Ride Report: 2014 Dirty Dozen Pittsburgh

Unless you live in Pittsburgh there is no way to anticipate what the Dirty Dozen will actually be like.  The ride sniffs out the 13 steepest roads in the Pittsburgh – which by nature makes them 13 of the steepest roads on the continent.    The crown jewel of the ride is Canton Avenue, arguably the steepest road in the world at 37% grade.  Ask anyone who has finished the DD about which climbs were the toughest, though, and they will likely name at least 2 or 3 other hills first.  Organized by “The Million Mile Man” and 2 time RAAM winner Danny Chew, the ride is more than a calculating test of endurance; it’s an intimate experience with the topography, construction, and history of an incredibly rich cultural city.  There’s a human interest story behind each of these quirky roads and the unique lives behind the people that spend their lives on them.  In order to become part of it you must be willing to toil and suffer.  Put in the hard work and you will be welcome without question provided the rugged landscape doesn’t swallow you whole.


I call the Dirty Dozen a ride because for 85% of the 300+ participants this year it was just that.  For a select few, the DD is a points race.  The first 10 finishers on each hill receive points from ten (for 1st place) to one (for 10th) and at the end of the race the rider who has collected the most points wins.  The scoring is irrelevant for most since the points are usually distributed between the same 20-something riders but there are other odd rules that affect everybody, most important being the “forward motion” rule.  Any rider that puts a foot on the ground loses their position and must start riding the hill over again.  From the bottom.  Luckily the race is “neutralized” between the hill climbing efforts, meaning that the leaders wait at least ten minutes at the top of each hill for everyone who can make it to make it.  The group rides at a slow pace between hills that gets gradually slower as the day drags on.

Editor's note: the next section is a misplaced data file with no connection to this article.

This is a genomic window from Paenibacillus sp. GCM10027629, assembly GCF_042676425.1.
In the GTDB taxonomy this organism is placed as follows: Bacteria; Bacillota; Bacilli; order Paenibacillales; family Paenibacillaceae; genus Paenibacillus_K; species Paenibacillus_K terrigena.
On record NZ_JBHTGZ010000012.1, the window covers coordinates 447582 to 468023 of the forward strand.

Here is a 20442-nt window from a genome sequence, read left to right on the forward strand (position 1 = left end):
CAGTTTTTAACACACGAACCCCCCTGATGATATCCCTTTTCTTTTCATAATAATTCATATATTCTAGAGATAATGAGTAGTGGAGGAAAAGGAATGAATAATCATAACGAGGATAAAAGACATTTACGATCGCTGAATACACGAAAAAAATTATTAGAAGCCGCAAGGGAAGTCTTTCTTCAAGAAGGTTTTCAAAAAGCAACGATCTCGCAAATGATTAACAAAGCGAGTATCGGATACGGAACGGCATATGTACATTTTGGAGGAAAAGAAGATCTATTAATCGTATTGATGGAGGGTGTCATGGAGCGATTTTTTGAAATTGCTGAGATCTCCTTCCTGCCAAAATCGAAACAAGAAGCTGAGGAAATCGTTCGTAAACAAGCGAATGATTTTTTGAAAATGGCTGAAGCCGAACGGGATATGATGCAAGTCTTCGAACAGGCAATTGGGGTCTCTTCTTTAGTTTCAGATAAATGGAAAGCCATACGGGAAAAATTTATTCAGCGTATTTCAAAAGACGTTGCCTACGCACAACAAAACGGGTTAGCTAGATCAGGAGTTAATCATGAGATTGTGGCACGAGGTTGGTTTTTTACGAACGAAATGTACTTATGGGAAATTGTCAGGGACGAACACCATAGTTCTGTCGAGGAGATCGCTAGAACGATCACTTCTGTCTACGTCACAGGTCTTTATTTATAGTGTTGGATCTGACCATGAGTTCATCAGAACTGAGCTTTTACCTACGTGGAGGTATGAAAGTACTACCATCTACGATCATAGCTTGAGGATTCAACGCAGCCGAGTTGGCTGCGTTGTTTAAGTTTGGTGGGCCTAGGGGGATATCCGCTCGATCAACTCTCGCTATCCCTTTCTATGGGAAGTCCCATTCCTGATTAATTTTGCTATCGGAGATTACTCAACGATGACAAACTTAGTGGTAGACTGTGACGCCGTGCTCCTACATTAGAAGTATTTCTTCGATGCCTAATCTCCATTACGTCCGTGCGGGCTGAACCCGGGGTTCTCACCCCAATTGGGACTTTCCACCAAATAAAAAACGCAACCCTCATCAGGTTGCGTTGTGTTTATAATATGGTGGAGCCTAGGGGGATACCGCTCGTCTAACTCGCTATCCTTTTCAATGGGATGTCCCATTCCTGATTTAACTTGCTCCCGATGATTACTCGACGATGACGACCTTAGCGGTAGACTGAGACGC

Nick and I drove out to Pittsburgh after deciding less than a week beforehand to do the Dirty Dozen.  Nick brought his Surly Cross Check with single 38 tooth chainring in the front and a 12-32 cassette in the back.  I rode my Scott Addict (repaired by the one and only Aaron Ritz) with a compact crank (50/34) and a 12-27 cassette.  We both set out with the intention of finishing every hill honoring the “no foot down or you start over” rule.  I, fueled with bravado about my climbing abilities and dreaming in carbon fiber, also had a crazy notion about finishing in the top ten on at least one hill.  Since I haven’t found any truly detailed reports about the race and each hill, I decided to write a full report, including as many details and minutiae of the experience as I can muster.  Hopefully it can serve as a guide for anyone who is thinking about doing the race.  Check it out after the jump, hill by hill (with some pictures).

The ride starts in the parking lot of a police station. The ride this year was larger than 320 riders making it the largest Dozen in history.

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